“The Lady’s Dressing Room” is a satirical poem that pokes fun at hero-worship, at least of the male-female kind. “Beowulf” is an epic poem that celebrates a hero’s exploits.
In “The Lady’s Dressing Room,” a young man peeks into the dressing room of his lover. It is kind of the equivalent of a bathroom in modern times. There he sees that her beauty is largely manufactured, and she actually sweats and uses a chamber pot! The things she puts on her face in order to look the perfect image of beauty are disgusting.
There Night-gloves made of Tripsy's Hide,
Bequeath'd by Tripsy when she dy'd, 
With Puppy Water, Beauty's Help
Distill'd from Tripsy's darling Whelp…
Beauty products made from dogs? Yuck! No wonder Strephon was repulsed! In all seriousness, Strephon is a hypocrite. He expects her to be beautiful and perfect, and is surprised to find she is human? She goes through all the trouble for him, so he won’t have to see who she really is. She is chasing an image of female beauty perpetuated by naïve men like Strephon.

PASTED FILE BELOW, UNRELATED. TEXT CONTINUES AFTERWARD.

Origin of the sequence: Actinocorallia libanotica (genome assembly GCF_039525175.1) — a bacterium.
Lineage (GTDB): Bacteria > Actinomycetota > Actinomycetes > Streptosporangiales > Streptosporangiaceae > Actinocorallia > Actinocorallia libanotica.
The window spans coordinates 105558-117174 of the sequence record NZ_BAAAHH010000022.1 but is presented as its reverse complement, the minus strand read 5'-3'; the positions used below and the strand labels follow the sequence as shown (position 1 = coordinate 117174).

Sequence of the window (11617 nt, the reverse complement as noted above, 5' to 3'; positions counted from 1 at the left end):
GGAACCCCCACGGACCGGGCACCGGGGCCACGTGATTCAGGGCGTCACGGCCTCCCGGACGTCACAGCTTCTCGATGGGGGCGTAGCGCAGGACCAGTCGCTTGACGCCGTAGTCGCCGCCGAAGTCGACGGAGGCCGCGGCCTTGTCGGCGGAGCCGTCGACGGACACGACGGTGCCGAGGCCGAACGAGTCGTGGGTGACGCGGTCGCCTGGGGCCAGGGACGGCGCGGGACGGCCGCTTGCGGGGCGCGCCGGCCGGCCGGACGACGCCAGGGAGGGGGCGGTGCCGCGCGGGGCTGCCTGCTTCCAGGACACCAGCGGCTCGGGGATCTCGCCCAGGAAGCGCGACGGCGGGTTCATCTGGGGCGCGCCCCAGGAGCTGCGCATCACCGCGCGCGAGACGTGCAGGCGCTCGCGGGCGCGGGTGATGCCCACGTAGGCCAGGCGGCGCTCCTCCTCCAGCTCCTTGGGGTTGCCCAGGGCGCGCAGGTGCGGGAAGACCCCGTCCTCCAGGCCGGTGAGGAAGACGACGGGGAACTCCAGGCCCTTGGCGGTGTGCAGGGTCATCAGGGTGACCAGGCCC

In Beowulf, we also get to see that the hero is not perfect. Beowulf demonstrates that he can be afraid, and can make mistakes. However, by and large, he is still held up to the impossible standards of myth. Even when things go wrong, he wins in the end.
“By your deeds, you have ensured that your fame shall endure through all the ages. May the Almighty ever reward you with good, just as He has now done!” (Ch 14)
Ultimately, Beowulf is able to retire to a quiet life, for the most part. He even goes out fighting, risking his life in old age to get the firedrake. All in all, he died a hero and that is how a hero should die!